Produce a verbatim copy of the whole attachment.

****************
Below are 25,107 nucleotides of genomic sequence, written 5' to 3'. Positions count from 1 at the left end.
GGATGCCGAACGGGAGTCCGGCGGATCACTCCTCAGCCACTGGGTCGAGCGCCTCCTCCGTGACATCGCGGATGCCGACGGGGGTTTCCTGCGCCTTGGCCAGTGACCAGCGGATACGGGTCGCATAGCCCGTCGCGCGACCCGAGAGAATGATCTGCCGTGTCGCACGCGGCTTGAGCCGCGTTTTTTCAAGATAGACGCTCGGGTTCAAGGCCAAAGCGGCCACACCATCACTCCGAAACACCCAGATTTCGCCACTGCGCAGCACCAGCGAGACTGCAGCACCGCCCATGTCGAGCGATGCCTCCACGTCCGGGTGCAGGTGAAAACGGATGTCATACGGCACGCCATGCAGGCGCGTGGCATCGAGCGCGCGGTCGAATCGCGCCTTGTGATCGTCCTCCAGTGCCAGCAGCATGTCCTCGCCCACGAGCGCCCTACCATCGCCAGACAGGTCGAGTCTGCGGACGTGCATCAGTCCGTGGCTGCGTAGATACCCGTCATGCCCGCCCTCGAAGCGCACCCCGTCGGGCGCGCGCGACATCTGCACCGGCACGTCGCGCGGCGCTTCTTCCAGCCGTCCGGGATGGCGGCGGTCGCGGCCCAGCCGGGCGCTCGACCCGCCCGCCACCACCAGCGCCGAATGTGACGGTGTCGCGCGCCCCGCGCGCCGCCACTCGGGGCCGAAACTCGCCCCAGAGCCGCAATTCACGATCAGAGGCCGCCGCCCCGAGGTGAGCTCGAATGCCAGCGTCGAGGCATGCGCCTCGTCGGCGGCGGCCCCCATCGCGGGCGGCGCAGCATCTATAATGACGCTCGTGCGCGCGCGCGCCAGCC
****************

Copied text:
Below are 25,107 nucleotides of genomic sequence, written 5' to 3'. Positions count from 1 at the left end.
GGATGCCGAACGGGAGTCCGGCGGATCACTCCTCAGCCACTGGGTCGAGCGCCTCCTCCGTGACATCGCGGATGCCGACGGGGGTTTCCTGCGCCTTGGCCAGTGACCAGCGGATACGGGTCGCATAGCCCGTCGCGCGACCCGAGAGAATGATCTGCCGTGTCGCACGCGGCTTGAGCCGCGTTTTTTCAAGATAGACGCTCGGGTTCAAGGCCAAAGCGGCCACACCATCACTCCGAAACACCCAGATTTCGCCACTGCGCAGCACCAGCGAGACTGCAGCACCGCCCATGTCGAGCGATGCCTCCACGTCCGGGTGCAGGTGAAAACGGATGTCATACGGCACGCCATGCAGGCGCGTGGCATCGAGCGCGCGGTCGAATCGCGCCTTGTGATCGTCCTCCAGTGCCAGCAGCATGTCCTCGCCCACGAGCGCCCTACCATCGCCAGACAGGTCGAGTCTGCGGACGTGCATCAGTCCGTGGCTGCGTAGATACCCGTCATGCCCGCCCTCGAAGCGCACCCCGTCGGGCGCGCGCGACATCTGCACCGGCACGTCGCGCGGCGCTTCTTCCAGCCGTCCGGGATGGCGGCGGTCGCGGCCCAGCCGGGCGCTCGACCCGCCCGCCACCACCAGCGCCGAATGTGACGGTGTCGCGCGCCCCGCGCGCCGCCACTCGGGGCCGAAACTCGCCCCAGAGCCGCAATTCACGATCAGAGGCCGCCGCCCCGAGGTGAGCTCGAATGCCAGCGTCGAGGCATGCGCCTCGTCGGCGGCGGCCCCCATCGCGGGCGGCGCAGCATCTATAATGACGCTCGTGCGCGCGCGCGCCAGCC